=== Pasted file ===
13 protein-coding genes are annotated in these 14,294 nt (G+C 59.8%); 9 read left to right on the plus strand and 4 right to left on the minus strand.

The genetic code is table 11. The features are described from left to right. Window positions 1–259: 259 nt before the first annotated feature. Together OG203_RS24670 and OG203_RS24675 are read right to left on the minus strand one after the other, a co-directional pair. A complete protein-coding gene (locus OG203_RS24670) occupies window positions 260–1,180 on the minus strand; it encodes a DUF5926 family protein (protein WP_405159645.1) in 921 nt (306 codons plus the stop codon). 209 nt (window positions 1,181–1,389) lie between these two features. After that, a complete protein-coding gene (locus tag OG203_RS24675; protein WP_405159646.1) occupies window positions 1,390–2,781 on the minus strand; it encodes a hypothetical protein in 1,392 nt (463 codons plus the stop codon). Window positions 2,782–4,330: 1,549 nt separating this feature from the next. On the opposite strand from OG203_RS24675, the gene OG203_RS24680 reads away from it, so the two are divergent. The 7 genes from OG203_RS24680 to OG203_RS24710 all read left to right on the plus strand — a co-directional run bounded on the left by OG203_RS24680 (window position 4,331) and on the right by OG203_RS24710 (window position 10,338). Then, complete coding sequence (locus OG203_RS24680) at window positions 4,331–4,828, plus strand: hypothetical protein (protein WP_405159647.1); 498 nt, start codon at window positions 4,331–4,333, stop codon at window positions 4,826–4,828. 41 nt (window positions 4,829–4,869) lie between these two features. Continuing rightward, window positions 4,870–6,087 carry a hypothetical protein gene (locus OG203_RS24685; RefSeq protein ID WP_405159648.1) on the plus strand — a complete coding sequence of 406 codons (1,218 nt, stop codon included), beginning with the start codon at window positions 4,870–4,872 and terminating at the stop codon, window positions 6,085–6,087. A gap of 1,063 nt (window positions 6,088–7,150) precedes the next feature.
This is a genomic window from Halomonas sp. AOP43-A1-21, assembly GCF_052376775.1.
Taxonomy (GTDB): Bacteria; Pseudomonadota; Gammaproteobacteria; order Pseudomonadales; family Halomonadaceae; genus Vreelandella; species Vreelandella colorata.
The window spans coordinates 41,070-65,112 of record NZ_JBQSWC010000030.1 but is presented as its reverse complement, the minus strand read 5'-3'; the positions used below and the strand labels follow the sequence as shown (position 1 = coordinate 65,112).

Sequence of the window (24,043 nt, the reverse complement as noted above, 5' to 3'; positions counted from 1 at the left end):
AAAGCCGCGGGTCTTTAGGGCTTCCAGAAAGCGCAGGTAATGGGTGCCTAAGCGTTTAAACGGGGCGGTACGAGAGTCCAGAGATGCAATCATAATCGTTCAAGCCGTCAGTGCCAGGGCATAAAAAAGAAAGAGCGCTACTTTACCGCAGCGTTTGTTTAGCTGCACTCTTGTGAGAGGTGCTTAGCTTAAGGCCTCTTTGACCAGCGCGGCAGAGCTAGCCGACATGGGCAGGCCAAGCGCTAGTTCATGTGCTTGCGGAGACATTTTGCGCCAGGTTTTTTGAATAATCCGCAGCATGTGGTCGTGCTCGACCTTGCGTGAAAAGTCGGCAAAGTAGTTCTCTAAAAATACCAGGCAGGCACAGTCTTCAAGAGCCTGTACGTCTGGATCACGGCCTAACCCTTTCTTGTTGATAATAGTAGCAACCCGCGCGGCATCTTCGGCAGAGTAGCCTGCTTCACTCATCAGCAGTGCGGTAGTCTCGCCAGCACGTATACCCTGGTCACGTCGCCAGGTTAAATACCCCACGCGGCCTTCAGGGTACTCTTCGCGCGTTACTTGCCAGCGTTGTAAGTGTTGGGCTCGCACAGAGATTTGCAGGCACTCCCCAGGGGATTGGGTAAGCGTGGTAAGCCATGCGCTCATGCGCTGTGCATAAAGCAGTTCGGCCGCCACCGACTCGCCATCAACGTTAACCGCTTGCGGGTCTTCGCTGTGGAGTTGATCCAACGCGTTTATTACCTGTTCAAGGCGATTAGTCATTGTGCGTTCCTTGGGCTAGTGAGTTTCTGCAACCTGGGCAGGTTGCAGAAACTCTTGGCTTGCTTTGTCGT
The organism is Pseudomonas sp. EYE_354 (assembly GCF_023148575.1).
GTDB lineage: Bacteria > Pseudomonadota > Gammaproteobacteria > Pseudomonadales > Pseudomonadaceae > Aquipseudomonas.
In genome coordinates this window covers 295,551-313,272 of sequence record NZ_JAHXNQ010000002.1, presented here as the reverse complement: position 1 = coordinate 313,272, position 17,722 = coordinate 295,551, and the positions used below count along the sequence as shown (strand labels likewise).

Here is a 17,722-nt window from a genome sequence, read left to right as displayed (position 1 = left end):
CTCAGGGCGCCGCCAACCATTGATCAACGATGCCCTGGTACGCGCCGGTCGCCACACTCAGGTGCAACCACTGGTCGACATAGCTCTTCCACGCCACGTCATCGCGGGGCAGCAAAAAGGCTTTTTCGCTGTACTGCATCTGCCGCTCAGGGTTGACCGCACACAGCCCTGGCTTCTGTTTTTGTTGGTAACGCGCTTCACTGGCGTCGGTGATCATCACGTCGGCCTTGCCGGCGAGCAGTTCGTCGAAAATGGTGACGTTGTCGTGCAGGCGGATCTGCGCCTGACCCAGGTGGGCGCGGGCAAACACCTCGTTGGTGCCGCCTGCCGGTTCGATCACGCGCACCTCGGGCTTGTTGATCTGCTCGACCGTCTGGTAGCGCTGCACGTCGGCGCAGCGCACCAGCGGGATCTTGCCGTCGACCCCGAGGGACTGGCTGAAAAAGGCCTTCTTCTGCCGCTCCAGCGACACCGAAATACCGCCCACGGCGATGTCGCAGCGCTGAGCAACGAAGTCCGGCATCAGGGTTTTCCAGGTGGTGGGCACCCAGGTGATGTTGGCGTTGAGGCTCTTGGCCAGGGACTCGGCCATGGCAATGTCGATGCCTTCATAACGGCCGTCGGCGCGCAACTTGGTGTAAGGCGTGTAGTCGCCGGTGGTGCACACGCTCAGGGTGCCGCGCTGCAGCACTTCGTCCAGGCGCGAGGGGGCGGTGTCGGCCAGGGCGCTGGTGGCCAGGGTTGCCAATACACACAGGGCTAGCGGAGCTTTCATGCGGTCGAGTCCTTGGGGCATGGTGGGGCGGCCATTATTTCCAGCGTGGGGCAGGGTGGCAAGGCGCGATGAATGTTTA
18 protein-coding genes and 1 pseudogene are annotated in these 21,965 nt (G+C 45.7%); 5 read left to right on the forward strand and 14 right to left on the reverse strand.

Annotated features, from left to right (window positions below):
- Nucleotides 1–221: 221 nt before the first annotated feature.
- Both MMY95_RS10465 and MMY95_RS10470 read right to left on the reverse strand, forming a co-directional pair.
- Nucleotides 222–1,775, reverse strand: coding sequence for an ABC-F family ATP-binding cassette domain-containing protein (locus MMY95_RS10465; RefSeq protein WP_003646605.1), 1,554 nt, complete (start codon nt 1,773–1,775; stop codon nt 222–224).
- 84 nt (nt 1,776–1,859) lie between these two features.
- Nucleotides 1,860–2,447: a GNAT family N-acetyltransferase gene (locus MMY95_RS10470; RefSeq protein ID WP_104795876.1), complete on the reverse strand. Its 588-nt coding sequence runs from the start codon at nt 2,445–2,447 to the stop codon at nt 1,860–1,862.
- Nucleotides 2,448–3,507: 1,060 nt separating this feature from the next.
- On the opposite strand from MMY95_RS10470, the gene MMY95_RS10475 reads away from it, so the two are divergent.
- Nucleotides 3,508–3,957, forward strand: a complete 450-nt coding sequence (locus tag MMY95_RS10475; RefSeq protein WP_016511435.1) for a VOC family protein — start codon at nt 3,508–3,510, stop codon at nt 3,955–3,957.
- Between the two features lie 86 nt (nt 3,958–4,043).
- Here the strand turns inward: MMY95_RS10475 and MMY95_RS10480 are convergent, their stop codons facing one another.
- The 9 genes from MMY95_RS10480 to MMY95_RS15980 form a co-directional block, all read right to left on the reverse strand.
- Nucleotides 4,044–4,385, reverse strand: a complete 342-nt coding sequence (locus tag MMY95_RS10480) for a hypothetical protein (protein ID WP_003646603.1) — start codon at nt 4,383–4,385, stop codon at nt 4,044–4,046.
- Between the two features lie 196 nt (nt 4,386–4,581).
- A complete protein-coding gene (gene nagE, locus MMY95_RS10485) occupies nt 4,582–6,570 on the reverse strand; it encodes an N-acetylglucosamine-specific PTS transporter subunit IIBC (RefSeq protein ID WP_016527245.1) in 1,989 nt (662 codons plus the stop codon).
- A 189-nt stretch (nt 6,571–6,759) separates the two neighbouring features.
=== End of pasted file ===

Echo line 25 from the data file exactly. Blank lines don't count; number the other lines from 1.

- The 9 genes from MMY95_RS10480 to MMY95_RS15980 form a co-directional block, all read right to left on the reverse strand.